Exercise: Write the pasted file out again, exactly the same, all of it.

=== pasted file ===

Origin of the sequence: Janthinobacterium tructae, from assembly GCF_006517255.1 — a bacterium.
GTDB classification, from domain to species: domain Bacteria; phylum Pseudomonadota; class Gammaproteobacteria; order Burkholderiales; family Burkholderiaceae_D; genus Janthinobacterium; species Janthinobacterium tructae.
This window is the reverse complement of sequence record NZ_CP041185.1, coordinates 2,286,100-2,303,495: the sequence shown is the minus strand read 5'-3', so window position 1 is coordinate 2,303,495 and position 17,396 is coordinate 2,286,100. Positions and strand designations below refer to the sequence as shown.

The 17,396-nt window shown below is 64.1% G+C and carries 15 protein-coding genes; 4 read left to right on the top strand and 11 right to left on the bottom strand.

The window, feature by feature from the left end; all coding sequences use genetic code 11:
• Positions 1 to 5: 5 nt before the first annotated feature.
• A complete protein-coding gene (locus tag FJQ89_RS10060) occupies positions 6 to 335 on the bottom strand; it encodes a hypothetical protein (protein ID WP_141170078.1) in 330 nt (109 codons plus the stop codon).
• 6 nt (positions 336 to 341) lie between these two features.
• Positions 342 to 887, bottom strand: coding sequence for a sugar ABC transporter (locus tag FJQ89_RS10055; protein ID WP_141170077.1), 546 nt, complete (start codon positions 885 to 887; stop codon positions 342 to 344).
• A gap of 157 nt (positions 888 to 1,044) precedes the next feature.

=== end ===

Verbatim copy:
Origin of the sequence: Janthinobacterium tructae, from assembly GCF_006517255.1 — a bacterium.
GTDB classification, from domain to species: domain Bacteria; phylum Pseudomonadota; class Gammaproteobacteria; order Burkholderiales; family Burkholderiaceae_D; genus Janthinobacterium; species Janthinobacterium tructae.
This window is the reverse complement of sequence record NZ_CP041185.1, coordinates 2,286,100-2,303,495: the sequence shown is the minus strand read 5'-3', so window position 1 is coordinate 2,303,495 and position 17,396 is coordinate 2,286,100. Positions and strand designations below refer to the sequence as shown.

The 17,396-nt window shown below is 64.1% G+C and carries 15 protein-coding genes; 4 read left to right on the top strand and 11 right to left on the bottom strand.

The window, feature by feature from the left end; all coding sequences use genetic code 11:
• Positions 1 to 5: 5 nt before the first annotated feature.
• A complete protein-coding gene (locus tag FJQ89_RS10060) occupies positions 6 to 335 on the bottom strand; it encodes a hypothetical protein (protein ID WP_141170078.1) in 330 nt (109 codons plus the stop codon).
• 6 nt (positions 336 to 341) lie between these two features.
• Positions 342 to 887, bottom strand: coding sequence for a sugar ABC transporter (locus tag FJQ89_RS10055; protein ID WP_141170077.1), 546 nt, complete (start codon positions 885 to 887; stop codon positions 342 to 344).
• A gap of 157 nt (positions 888 to 1,044) precedes the next feature.